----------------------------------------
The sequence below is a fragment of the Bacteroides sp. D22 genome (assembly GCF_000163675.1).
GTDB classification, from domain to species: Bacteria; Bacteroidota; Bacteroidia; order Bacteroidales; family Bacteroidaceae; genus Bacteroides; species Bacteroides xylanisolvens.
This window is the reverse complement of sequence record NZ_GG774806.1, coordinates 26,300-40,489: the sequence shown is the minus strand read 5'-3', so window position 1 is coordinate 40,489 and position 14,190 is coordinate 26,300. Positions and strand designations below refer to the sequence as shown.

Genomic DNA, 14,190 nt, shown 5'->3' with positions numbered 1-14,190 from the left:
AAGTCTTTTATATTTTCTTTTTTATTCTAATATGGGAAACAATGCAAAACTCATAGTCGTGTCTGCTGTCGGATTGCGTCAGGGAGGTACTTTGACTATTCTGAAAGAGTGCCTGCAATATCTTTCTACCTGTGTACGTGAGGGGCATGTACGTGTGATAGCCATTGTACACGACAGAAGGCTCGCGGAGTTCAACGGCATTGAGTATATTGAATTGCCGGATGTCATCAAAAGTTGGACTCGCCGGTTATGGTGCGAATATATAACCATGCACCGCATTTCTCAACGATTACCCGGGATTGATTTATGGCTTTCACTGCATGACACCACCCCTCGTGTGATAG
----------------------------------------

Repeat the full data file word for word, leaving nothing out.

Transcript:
The sequence below is a fragment of the Bacteroides sp. D22 genome (assembly GCF_000163675.1).
GTDB classification, from domain to species: Bacteria; Bacteroidota; Bacteroidia; order Bacteroidales; family Bacteroidaceae; genus Bacteroides; species Bacteroides xylanisolvens.
This window is the reverse complement of sequence record NZ_GG774806.1, coordinates 26,300-40,489: the sequence shown is the minus strand read 5'-3', so window position 1 is coordinate 40,489 and position 14,190 is coordinate 26,300. Positions and strand designations below refer to the sequence as shown.

Genomic DNA, 14,190 nt, shown 5'->3' with positions numbered 1-14,190 from the left:
AAGTCTTTTATATTTTCTTTTTTATTCTAATATGGGAAACAATGCAAAACTCATAGTCGTGTCTGCTGTCGGATTGCGTCAGGGAGGTACTTTGACTATTCTGAAAGAGTGCCTGCAATATCTTTCTACCTGTGTACGTGAGGGGCATGTACGTGTGATAGCCATTGTACACGACAGAAGGCTCGCGGAGTTCAACGGCATTGAGTATATTGAATTGCCGGATGTCATCAAAAGTTGGACTCGCCGGTTATGGTGCGAATATATAACCATGCACCGCATTTCTCAACGATTACCCGGGATTGATTTATGGCTTTCACTGCATGACACCACCCCTCGTGTGATAG